(e) A student who has been suspended or expelled from school for more than 10 school days for a single infraction or for more than 10 school days cumulatively for multiple infractions in any school year shall have the right to appeal the suspension or expulsion to the superintendent. The student or a parent or guardian of the student shall notify the superintendent in writing of a request for an appeal not later than 5 calendar days following the effective date of the suspension or expulsion; provided, that a student and a parent or guardian of the student may request, and if so requested, shall be granted an extension of up to 7 calendar days. The superintendent or a designee shall hold a hearing with the student and the parent or guardian of the student within 3 school days of the student's request for an appeal; provided that a student or a parent or guardian of the student may request and, if so requested, shall be granted an extension of up to 7 calendar days; provided further, that the superintendent, or a designee, may proceed with a hearing without a parent or guardian of the student if the superintendent, or a designee, makes a good faith effort to include the parent or guardian. At the hearing, the student shall have the right to present oral and written testimony, cross-examine witnesses and shall have the right to counsel. The superintendent shall render a decision on the appeal in writing within 5 calendar days of the hearing. That decision shall be the final decision of the school district with regard to the suspension or expulsion.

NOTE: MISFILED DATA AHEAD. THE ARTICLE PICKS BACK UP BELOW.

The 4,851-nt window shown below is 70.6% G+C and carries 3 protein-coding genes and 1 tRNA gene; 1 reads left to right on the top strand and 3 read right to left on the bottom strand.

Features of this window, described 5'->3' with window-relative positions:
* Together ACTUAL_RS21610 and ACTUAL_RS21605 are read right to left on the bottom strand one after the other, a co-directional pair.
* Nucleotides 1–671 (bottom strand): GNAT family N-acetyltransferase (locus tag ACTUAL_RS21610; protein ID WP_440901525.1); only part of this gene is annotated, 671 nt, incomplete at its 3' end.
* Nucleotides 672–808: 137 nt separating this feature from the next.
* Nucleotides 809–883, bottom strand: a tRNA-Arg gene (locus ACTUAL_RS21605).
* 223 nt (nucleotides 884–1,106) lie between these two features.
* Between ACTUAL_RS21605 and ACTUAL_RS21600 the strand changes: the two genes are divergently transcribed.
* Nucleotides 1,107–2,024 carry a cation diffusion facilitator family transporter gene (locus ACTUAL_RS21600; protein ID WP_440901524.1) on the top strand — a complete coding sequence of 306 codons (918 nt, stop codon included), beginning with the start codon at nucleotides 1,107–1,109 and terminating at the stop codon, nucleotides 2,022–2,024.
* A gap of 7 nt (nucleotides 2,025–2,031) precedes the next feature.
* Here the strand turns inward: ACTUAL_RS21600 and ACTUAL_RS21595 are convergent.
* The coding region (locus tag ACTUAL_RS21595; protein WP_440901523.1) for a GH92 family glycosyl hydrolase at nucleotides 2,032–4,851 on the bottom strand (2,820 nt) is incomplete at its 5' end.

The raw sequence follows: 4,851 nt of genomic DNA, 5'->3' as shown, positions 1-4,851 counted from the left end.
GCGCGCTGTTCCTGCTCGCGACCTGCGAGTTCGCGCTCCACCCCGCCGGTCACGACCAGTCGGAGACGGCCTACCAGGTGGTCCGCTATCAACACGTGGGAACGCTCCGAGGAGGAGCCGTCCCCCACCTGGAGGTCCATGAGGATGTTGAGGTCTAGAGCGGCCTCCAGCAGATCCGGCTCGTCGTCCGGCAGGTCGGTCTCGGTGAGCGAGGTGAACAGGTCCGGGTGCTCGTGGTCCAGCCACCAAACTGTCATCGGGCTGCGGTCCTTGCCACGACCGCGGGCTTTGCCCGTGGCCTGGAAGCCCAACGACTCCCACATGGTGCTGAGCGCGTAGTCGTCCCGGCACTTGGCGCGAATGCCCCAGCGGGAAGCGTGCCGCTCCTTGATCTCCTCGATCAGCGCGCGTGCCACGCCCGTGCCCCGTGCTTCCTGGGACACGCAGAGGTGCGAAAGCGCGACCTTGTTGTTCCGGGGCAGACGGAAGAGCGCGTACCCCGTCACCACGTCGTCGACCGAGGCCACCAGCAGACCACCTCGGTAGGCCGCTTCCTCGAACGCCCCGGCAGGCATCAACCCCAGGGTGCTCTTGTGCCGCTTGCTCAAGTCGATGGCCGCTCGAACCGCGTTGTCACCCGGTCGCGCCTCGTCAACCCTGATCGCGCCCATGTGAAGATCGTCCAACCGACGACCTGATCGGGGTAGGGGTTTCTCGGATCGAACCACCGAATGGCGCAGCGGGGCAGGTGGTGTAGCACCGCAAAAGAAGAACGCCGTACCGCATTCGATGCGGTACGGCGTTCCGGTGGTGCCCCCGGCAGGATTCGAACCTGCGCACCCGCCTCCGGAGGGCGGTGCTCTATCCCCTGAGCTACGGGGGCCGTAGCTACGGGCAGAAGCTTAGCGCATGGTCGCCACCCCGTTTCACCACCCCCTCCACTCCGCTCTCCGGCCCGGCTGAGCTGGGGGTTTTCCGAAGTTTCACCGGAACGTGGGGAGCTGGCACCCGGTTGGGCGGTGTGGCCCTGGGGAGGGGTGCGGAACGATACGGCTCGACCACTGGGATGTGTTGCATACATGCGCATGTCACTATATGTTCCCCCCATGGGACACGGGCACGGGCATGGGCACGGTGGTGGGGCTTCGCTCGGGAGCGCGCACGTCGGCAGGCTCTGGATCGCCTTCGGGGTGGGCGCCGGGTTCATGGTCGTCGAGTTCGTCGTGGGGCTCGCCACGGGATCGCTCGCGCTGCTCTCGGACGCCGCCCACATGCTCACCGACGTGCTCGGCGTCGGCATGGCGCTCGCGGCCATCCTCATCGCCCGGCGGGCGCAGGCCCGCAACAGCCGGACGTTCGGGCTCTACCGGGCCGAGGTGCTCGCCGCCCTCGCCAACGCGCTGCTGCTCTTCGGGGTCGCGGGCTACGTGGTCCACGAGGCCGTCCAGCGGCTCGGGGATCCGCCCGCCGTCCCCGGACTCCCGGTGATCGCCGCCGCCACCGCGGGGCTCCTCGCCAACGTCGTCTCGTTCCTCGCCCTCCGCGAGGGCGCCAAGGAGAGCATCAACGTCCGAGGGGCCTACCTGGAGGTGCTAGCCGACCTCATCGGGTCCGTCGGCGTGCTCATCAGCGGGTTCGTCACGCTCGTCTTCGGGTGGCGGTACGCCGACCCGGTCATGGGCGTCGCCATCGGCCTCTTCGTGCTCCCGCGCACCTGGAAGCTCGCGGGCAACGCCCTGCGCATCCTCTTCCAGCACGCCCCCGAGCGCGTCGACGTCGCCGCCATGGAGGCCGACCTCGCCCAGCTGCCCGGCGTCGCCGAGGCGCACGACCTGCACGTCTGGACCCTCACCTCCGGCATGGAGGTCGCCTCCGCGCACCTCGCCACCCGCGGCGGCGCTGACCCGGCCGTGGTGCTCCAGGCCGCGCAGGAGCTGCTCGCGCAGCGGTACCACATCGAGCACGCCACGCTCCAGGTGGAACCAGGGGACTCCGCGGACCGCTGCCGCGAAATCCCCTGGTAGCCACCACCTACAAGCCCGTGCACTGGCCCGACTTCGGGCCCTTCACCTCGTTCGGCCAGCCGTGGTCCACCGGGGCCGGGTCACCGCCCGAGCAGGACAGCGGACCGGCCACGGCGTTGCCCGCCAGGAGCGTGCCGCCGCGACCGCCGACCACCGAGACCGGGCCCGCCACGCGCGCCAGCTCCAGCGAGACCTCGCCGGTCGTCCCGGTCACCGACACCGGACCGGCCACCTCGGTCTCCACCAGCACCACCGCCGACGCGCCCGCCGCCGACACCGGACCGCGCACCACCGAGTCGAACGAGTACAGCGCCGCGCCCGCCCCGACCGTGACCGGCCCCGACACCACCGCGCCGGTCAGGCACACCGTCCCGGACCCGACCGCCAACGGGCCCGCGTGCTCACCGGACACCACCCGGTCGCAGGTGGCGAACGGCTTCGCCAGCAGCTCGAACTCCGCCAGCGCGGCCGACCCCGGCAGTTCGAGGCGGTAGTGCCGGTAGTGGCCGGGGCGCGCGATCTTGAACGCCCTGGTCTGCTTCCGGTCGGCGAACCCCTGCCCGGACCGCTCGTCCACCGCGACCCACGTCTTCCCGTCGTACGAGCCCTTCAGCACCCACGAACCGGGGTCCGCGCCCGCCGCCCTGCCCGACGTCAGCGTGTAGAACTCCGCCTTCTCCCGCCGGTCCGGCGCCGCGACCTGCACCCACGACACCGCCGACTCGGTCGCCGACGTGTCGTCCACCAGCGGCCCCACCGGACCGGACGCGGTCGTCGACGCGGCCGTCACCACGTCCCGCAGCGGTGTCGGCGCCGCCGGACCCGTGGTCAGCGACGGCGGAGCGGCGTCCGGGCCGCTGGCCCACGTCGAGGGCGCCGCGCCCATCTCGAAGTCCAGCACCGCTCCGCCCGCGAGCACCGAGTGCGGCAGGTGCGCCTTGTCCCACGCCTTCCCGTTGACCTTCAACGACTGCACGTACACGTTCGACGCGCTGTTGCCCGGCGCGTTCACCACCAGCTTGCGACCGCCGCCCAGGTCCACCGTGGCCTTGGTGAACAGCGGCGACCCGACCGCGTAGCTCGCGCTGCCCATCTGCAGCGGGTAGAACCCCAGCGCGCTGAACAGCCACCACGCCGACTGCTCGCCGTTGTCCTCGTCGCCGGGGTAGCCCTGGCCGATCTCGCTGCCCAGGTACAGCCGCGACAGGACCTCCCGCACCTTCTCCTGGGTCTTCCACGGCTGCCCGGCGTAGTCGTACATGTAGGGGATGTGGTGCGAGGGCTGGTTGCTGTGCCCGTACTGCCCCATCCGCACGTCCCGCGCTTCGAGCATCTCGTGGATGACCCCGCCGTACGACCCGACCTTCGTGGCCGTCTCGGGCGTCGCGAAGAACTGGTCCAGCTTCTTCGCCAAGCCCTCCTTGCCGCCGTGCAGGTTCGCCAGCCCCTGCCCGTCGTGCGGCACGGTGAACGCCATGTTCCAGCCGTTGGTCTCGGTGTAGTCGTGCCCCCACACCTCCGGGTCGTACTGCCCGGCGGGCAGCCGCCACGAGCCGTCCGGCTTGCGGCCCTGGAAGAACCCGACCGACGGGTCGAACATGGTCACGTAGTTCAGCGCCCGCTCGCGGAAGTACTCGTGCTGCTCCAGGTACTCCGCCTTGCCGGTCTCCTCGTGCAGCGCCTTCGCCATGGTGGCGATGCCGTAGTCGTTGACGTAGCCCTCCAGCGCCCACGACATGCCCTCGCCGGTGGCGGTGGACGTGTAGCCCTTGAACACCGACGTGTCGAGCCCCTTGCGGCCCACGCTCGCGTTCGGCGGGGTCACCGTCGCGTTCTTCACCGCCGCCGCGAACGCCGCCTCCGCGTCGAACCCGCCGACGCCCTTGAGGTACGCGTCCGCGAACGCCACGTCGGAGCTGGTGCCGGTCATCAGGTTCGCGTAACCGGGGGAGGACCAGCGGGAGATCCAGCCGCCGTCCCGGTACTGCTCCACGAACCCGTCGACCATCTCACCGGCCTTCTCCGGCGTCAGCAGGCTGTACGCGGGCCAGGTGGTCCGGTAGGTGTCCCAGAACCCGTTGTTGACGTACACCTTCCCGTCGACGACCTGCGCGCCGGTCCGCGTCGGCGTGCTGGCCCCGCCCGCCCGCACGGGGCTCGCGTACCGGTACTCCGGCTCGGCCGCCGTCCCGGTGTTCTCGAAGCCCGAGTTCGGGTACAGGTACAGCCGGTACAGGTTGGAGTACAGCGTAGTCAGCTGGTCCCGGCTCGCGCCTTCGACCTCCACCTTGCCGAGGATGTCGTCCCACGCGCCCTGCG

(f) No student shall be suspended or expelled from a school or school district for a time period that exceeds 90 school days, beginning the first day the student is removed from an assigned school building.

G

Appendix G

Expulsion Policy

Certain offenses are considered sufficiently severe that expulsion will be considered.  Among these offenses are:

  • possession of a dangerous weapon, included but not limited to a firearm, knife, chain, studded bracelet, rear-gas canister, and “metal star”
  • possession of a controlled substance, included but not limited to, marijuana, cocaine or heroin (Massachusetts General Law Chapter 71, Section 37 H)
  • assault on a staff member (Massachusetts General Law Chapter 71, Section 37 H)
  • causing a major school disruption; i.e. pulling a false fire alarm